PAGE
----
Then why do you want to change it. That drive is
        a beautiful drive. I have driven that road for 55
        years and have never had any issues for except
        bycylist that don’t think they need to share the road
        with any cars. It doesn’t need be widen just the rules
        Of the road need to be followed. So leave it alone….

  2. Suzi Maresh says:

    I tend to agree with Ms. Johnson. Much of the traffic on Riverside exceeds the speed limit, in part due to the commonly held view that one can travel 10 miles over the posted limit without getting a ticket. Widening the road and smoothing out the sharp curves will encourage more drivers to push the limit.
    For a road with the highest incidence of traffic accidents why is there not a high level of police speed patrols?
    As for the “Heritage Site”, many years ago the county was planning to “fix” Deadman’s Curve, by the Orleans chapel and cemetery. As I have been told, Mae Yih stepped in to the controversy and stated Riverside was a territorial road and could not be changed. Thus the curve has remained. No one has been able to contact Ms. Yih to verify this statement. Perhaps Mr. Hering would/could?

  3. Ron Green says:

    I believe that speed limits do almost nothing to slow traffic down to a safer level. Rather, wide and straight lanes with no geometric “traffic calming” features will be driven fast by most people.

  4. John Hartman says:

    If we are willing to widen this stretch of road to accommodate a bicycle lane, then we motorized vehicle operators will have lost some of the most pristine No Bike Lane stretches in all of Oregon.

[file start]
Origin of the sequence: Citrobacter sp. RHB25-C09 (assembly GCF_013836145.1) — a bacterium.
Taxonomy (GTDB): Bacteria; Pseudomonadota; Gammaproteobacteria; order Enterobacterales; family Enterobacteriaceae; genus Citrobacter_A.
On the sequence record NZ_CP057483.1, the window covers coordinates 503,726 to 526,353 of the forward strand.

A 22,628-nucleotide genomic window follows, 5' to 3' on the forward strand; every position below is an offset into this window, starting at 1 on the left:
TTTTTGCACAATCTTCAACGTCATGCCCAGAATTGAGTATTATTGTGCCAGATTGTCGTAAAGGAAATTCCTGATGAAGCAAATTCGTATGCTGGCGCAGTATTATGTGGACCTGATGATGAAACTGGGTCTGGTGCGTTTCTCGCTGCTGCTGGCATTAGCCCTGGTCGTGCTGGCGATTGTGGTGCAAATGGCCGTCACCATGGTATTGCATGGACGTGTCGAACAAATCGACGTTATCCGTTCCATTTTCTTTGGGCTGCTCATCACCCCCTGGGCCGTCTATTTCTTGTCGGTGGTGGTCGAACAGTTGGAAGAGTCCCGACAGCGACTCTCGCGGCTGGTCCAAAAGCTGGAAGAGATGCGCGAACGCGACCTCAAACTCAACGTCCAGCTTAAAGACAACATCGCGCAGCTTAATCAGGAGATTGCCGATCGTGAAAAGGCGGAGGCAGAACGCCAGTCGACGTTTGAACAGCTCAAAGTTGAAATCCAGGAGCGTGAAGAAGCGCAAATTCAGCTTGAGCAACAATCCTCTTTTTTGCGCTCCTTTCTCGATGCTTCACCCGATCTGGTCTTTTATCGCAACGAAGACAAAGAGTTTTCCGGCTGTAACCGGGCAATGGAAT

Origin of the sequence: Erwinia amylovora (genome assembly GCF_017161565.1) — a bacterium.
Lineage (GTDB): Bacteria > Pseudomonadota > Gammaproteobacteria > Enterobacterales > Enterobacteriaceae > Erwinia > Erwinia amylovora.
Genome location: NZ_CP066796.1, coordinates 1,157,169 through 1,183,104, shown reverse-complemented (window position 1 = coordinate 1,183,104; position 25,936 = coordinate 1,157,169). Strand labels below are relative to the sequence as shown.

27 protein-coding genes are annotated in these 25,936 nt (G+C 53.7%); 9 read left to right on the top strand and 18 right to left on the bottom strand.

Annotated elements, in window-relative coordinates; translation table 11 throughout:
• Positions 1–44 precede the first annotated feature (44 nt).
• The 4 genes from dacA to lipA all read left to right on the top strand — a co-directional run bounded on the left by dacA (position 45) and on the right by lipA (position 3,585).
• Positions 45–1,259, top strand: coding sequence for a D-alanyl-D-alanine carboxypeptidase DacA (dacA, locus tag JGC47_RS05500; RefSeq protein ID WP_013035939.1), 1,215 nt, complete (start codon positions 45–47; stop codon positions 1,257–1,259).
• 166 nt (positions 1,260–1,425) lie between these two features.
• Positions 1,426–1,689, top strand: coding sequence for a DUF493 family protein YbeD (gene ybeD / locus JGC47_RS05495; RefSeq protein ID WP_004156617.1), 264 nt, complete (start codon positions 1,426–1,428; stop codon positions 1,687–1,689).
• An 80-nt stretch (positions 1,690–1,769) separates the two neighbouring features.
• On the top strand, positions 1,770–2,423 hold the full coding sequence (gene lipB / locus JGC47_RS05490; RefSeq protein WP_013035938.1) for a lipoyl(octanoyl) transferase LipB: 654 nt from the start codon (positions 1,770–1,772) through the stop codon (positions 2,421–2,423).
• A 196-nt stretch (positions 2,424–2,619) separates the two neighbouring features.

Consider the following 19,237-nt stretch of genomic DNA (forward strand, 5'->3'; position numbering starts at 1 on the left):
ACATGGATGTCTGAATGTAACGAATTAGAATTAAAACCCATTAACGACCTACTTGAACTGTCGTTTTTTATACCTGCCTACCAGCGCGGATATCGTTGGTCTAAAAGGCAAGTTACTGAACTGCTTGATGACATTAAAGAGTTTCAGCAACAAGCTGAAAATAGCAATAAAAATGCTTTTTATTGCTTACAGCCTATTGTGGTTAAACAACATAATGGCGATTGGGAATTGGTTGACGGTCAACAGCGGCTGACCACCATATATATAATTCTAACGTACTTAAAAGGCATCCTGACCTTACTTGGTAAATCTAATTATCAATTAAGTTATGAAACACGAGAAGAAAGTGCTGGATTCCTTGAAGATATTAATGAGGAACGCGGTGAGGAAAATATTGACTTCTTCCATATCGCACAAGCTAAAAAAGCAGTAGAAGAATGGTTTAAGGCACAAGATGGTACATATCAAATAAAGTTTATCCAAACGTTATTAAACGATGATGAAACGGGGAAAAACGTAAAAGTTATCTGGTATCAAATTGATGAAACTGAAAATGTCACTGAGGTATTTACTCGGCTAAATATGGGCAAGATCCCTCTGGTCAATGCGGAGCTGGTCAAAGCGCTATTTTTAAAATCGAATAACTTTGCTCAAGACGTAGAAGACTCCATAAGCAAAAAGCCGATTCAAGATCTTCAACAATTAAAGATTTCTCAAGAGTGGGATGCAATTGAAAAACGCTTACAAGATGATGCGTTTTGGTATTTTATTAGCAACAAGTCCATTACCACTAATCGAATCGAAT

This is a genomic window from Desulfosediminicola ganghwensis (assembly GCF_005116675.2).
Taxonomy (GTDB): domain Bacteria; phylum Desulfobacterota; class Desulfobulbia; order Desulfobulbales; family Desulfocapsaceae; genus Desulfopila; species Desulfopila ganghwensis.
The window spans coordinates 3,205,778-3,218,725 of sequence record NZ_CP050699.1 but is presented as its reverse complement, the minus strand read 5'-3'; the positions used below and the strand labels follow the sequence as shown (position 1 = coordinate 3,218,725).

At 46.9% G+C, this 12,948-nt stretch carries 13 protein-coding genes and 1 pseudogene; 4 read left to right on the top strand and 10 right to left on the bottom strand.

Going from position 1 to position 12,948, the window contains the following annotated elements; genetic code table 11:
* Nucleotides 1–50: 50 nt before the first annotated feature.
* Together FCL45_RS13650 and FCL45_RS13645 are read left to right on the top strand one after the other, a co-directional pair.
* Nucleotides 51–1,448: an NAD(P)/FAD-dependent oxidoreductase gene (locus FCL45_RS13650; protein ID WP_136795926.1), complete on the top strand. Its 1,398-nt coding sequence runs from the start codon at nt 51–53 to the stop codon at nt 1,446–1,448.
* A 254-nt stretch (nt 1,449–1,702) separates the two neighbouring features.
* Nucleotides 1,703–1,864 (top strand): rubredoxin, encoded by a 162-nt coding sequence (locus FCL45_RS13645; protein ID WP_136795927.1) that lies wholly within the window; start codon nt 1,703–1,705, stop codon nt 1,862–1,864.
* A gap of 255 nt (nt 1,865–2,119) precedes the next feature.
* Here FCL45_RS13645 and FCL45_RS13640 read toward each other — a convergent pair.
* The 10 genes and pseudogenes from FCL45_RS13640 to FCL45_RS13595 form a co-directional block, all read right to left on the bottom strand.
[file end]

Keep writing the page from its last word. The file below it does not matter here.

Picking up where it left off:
As conditions now stand, high-powered motor cars can pretty much do as they please.

    Few sounds are as rewarding as that of a grand American V-8.

    But, put in a bike lane and now you got your politically-correct human-powered snobs and shoots who would love nothing more than to see your V-8 Muscle confiscated and summarily crushed. With Jeff Sessions’ recent support for illegal seizure of assets, one can see how quickly the bicyclists will become strange bedfellows with newly-minted Albany PD “Bicycle Support Unit,” whose mission is to kowtow to the base desires of the bicycle cult.

    • Hasso Hering says:

      Who said comments on this site have to make sense?

      • Vince Nowell says:

        I think a lot of people forget that bicyclists are also motorists too. I happen to have “grand American V-8” car, that I enjoy driving as much as I like riding my bike. I think both are equally valid modes of transportation, and both can occupy a road without issues, if we all just try having a little respect for one another. That’s what is missing in society today, people just trying to understand other people opinions, even if they don’t share them. A little respect goes a long way.

  5. hj.anony1 says:

    The only problem I observed last time I drove some ‘merican muscle down that road which was approx. a month ago was the numerous tRump for pResident signs STILL displayed on properties.

    Maybe they are down now.

  6. Hazel Siebrecht says:

    Bill Kapaun, you made me chuckle! My sentiments exactly!